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Erik Cainberg


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Picture courtesy GSF
Österbotten has given Finland most of the greatest poets, but has been short of artists in the usual sense of the word, such as painters, sculptors, or music composers. In consideration of this fact, it is remarkable that Finland's first sculptor originated from the region of Nedervetil.

Erik Cainberg was born at Kaino, Nedervetil 4 Sep 1771. His father was farmer son-in-law Erik Mattsson Kaino and his mother was Anna Eriksdotter Wirkkala-Kaino. Early in his childhood it appeared that he was not born to be a farmer. According to tradition he did not participate in the other children's games and pranks, but killed his time with building mills in the stream. This was the blood of the Riif church builders that flowed through. His mother's mother was born to the Riif family.

Earlier it was thought he had a capability in building skills and before he moved away at age 18, he was a popular master builder in the region. In 1789 he followed master church builder Jakob Riif to build a church in Umeå (Sweden). This occupation was a means of livelihood for him. His thoughts were drawn to the arts. During his leisure moments, he sat and "poked about in clay" and seemed to have reached a certain maturity. Of his work, three different medallion portraits of Jakob Riif can be found, and they are considered to be very well done.

Fate did not intend that he become a church builder. During work on a church, an arch fell and Riif was transported to Stockholm under guard and Cainberg had to follow as a witness. For some reason, perhaps because of inactivity, he went to look in at Fria Fine Arts Academy. His fate was sealed. He became a daily guest in the hall and soon could not keep his fingers from the clay. He asked to do a small design. The great master Sergel with encouraging words gave Cainberg the opportunity to make use of the instruments available in the academy.

When Riif decided to return, Cainberg remained at Sergel's request as a student at the academy in 1792 or 1793. Anders Chydennius returned to Parliament in Stockholm in 1792 and helped his countryman so he could express his inborn talent. In 1795 he received first and second prize for modelling from nature. In 1798 he received a recognition that was awarded to young prominent artists. By this time his name had reached Henrik Gabriel Porthan's ears as shown in a letter to Mathias Calonius.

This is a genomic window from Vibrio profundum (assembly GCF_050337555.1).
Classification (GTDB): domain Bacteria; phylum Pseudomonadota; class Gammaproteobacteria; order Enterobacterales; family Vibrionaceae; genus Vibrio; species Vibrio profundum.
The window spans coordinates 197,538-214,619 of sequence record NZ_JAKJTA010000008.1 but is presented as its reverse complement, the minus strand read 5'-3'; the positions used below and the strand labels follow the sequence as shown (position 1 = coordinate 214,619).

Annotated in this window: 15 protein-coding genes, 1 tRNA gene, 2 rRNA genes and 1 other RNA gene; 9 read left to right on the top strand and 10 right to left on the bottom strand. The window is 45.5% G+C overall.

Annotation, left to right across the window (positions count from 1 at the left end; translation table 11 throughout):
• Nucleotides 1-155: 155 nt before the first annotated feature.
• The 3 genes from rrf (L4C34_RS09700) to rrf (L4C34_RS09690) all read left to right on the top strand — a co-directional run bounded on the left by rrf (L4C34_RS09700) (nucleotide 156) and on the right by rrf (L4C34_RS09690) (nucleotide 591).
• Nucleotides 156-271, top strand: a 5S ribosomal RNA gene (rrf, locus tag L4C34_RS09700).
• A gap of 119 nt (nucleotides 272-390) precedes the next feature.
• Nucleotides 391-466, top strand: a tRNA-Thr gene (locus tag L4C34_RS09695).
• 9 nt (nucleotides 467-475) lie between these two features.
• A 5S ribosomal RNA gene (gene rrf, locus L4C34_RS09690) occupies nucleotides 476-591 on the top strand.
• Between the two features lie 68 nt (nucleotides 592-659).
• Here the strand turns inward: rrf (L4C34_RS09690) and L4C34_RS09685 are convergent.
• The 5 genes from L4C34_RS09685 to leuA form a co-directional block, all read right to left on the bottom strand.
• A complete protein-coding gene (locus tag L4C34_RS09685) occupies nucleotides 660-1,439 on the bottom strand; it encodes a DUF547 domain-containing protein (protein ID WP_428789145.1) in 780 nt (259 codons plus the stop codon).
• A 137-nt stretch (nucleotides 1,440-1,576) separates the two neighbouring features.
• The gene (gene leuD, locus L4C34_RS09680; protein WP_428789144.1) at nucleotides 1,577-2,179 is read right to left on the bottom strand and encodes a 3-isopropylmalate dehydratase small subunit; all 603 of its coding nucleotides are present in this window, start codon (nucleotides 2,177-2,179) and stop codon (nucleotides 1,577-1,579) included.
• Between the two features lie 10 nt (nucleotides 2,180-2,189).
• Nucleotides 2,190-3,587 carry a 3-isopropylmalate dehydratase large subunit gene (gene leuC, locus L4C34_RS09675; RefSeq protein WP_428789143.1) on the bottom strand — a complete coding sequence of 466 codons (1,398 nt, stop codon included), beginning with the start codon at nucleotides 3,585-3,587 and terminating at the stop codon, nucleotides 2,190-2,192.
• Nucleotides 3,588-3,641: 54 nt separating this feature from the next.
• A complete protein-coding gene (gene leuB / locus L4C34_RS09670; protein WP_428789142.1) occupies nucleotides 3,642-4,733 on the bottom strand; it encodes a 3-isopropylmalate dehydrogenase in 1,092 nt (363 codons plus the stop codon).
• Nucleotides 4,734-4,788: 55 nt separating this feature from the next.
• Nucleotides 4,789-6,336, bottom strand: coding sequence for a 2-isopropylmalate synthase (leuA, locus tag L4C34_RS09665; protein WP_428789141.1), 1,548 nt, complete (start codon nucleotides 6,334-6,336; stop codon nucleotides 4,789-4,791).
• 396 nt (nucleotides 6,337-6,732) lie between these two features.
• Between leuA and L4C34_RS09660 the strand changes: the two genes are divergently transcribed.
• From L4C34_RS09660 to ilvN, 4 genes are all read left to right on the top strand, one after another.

Cainberg continued to work under Sergel's guidance and received great esteem. He received much praise for a prize work introduced by King Gustav III, the patron of arts and science. Most of his work has, unfortunately, been lost. In 1802 he was introduced by the president of the academy Fredenheim to King Gustav IV Adolf. At the same time he obtained a scholarship for a six-year stay abroad.

He went to Rome and remained there until 1809. Very little is known of his stay there. Literature mentioned a great work of marble with considerable art value that was left in Italy and was found later. But he idled away his time, probably because the sensitive artist was not taken in charge in the correct way, or did not have sufficient willpower to elbow himself along. He pursued an irregular life and did not live up to expectations of people. His future creations were also erratic. His master could not praise some of his work that was judged below standard.

The only known work by Cainberg that is found in his homeland is the relief in the Åbo Academy building, also a medallion in Kajana church. One of his carved marble busts of Porthan was destroyed by fire in Åbo. A portion exists intact in Sweden.

Nature seldom gives all good gifts to one person. Rich artistic talent is often associated with weakness in the character. Had Cainberg attained stability in this regard, his importance in the history of our artists would have been greater. In any event, he was still Finland's first sculptor.

Erik Cainberg died in Åbo 1816. At his death he didn't own much. The estate inventory consisted of three shirts, 3 1/2 pairs of stockings, one silver snuff box and one wolfskin coat. Debts were 23 rubles. Åbo Academy granted money for burial.

This is the main outline of what is known about Cainberg, farmer's son from Nedervetil, who became an artist. It is only the outer contour; very little is known of his person and his life. But what we know is worth remembering in the parish he came from. We have no wealth of memory and therefore ought to give honor to him in the future.

By Erik Nygren, from "Nedervetil Kommun Hembygdsbok"

Translated by June Pelo

Note: Jan-Erik Nygren gave me permission to use this article written by his father many years ago. When I saw the Kaino name I became curious and did some checking because I have many Kaino names in my family. So I wasn't too surprised to find that Erik Cainberg was my third cousin four times removed.

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